The Rules I am using to modify the game maps are :


Attempt to Minimize changes to match what is visible in the game and indicated on the map for that space.

Simplify the basic primary structure (external shell) which is simpler construction-wise for the conditions the building would exist in. Long flat continuous (thick) walls when possible, instead of fancier concave shapes that are weaker, waste concrete, increase complexity, and lessen internal volumes. All the original map interior spaces have to fit within the simplified borders. The same floor outline will generally be extended downward in its maximum extent (no overhangs) and often upward as well to try to make the external structure monolithic for simplicity.

External walls are to have consistent thickness (with them growing a bit thicker as you go down levels). Basement level is frequently extra thick because it must also anchor and support the entire structure above to the seabed/foundation. Poured Concrete adapts the regular structure to the irregular excavations made into the bedrock.

Internal Walls on different floors are attempted to be superimposed to transfer support strength through the structure.

Internal walls thickened (to help reinforce the overall structure) where it doesn't change what is originally shown (this can be freely done inside all the added areas). There is a little leeway with the wall thicknesses because of the map resolution that I sometimes can widen existing walls a little.

Windows have to be adaquately structurally supported (they are potentially the weakest points in the building design). Windows to be added logically to added interior spaces (try to follow usage pattern of the original level's theme ). Unfortunately many of the external views don't match the seen interior spaces in-game.

The added space within the simpler monolithic external wall shapes is to be used in a logical manner.

Increase the Residences when possible (in appropriate places) - people of Rapture had to live somewhere.

Add new interior sections that are suggested by blocked doors and internal windows -- to fill out volume encompassed by the simplified outer shell. Add doors as necessary to access obvious interior spaces that have no access in the original map (ie- Sirens Alley - a whole block of lit windows, but no door in). Sometimes stairways from another level can be added to allow access. Some added doors are in less obvious places and others at points where the wall is obscured or damaged (where one could have been)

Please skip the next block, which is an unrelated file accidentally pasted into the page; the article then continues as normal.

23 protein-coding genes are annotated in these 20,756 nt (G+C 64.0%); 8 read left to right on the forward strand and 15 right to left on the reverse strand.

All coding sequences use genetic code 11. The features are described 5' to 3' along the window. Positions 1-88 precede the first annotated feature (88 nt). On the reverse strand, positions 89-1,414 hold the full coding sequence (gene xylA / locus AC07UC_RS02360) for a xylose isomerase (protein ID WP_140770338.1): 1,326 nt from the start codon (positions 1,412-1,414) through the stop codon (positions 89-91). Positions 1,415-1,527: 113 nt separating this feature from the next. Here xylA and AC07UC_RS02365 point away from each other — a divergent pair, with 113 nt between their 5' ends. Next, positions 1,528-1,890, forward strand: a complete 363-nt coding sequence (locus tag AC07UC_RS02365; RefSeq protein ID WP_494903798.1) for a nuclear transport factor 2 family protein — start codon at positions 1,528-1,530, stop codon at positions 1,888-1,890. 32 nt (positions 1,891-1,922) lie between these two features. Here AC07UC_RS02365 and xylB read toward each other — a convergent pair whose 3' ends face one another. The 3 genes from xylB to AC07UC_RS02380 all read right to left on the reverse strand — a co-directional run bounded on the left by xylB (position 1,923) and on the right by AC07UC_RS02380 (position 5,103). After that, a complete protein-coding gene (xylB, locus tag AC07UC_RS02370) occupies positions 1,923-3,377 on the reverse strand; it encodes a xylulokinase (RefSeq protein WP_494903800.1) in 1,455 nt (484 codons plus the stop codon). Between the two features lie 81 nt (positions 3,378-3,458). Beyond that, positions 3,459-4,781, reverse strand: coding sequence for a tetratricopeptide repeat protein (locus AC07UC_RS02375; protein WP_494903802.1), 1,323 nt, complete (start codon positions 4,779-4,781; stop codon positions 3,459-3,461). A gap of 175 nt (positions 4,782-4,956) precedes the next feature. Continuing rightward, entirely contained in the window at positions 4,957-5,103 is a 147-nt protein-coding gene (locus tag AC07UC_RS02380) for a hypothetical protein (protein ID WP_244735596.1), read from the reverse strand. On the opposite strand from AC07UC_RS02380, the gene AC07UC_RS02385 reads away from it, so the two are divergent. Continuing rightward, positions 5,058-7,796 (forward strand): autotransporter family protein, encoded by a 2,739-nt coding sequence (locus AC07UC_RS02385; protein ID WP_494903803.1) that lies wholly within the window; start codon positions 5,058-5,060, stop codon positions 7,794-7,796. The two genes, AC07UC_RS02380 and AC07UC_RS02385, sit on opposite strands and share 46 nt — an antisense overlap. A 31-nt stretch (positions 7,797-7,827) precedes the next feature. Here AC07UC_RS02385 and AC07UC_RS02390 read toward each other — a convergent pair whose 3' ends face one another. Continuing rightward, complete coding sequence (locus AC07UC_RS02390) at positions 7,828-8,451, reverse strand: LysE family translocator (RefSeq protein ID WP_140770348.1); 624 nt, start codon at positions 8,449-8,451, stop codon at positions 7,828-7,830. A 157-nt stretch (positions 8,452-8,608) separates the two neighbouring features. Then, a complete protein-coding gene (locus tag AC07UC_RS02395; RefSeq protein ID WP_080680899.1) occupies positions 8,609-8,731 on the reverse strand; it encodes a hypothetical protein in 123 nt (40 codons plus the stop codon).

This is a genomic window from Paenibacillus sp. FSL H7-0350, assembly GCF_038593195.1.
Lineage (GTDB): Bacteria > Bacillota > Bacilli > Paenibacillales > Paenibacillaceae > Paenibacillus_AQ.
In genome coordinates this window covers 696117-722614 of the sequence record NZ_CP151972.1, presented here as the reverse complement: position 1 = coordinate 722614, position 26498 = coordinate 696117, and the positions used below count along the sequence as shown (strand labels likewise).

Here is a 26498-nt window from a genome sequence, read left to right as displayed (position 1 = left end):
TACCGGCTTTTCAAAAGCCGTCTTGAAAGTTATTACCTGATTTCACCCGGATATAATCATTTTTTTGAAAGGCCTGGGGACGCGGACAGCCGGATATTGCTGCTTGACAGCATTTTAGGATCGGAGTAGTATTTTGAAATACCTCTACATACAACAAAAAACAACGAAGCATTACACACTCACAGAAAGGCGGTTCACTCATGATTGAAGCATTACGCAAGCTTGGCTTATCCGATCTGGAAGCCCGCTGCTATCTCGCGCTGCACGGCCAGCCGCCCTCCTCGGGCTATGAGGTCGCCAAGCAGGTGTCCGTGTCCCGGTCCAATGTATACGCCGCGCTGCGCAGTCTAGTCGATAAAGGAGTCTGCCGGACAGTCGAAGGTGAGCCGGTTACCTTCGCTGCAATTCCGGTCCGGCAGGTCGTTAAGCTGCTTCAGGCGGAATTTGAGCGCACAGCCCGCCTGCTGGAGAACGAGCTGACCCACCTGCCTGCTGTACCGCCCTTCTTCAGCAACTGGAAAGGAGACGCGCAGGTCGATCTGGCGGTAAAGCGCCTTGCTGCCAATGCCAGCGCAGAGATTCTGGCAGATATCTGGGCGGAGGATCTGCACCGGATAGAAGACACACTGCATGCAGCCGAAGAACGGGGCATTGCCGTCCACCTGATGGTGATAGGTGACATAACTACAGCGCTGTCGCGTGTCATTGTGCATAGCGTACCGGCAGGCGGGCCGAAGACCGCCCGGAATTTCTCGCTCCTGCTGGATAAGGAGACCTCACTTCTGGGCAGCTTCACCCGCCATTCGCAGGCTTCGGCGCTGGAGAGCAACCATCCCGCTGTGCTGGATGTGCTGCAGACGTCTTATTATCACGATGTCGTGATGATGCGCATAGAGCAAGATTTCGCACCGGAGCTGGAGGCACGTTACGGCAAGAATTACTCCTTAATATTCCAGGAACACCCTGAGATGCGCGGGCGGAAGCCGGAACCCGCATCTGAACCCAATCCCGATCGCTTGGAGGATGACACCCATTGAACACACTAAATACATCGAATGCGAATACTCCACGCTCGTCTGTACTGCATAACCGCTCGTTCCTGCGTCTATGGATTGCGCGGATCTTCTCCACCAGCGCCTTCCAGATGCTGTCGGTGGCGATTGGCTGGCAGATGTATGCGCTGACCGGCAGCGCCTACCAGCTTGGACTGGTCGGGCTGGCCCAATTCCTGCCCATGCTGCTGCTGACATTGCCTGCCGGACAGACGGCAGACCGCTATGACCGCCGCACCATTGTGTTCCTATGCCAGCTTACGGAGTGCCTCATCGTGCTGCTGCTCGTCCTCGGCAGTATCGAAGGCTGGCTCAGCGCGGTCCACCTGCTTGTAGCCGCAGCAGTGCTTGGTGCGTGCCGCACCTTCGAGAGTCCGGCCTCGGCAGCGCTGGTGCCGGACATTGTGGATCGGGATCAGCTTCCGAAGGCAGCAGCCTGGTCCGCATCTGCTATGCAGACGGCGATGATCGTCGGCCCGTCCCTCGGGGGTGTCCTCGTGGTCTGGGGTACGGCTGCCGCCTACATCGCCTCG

Large boarded up portals that should go someplace - main passages to something significant. Link to another main level area, or to external transportation (ie- an unseen Train station)

Add/increase Basement space for all the boring stuff (utilities, drainage, etc...) which would be needed in a real building. Bulk concrete (with alot of filler rock) is used to fill-in much of that space, with access tunnels for inspection and the network of drains. Water sealing doors added at basement to comparmentalize - uses simpler manual doors, versus fancy 'automatics' up where people are.

Add features that would be logical to facilitate transportation (sub docks/train stations/airlocks). Airlocks are usually at basement level (to be near seebed surface), and there usually are several per level, spaced well apart. Mechanisms to operate automatic airlocks (particularly ones with doors that slide into floor) are located on level below.

Space remaining can be used for assorted utilities and storage. Airlocks and Train systems need nearby space for machinery to pump water/air/reservoirs and to operate the doors. I generally have left the more intricate utilities (pumps/air/heat/power/water/pneumo) system details off (save that fun for the MMORPG).

What cannot really be shown is that in between the floors are fairly thick solid compression plates of reinforced concrete that assist/reinforce the external walls to hold out the massive pressure. Some game level floors are rediculously thin (not really visible to Player), and making them alot thicker (like 4 feet) also wouldn't be too obvious a difference.

I start to get claustrophobic just looking at the interiors the game portrays (would be like spending your life trapped inside The Pirates of the Caribbean Ride at Disneyland) and having more interior space is to be preferred. Hopefully, the MMORPG will be able to have larger interior spaces (because anyone planning this place could visualize how cramped much of what we've seen is, ahead of time and need not be as much a caricature.)




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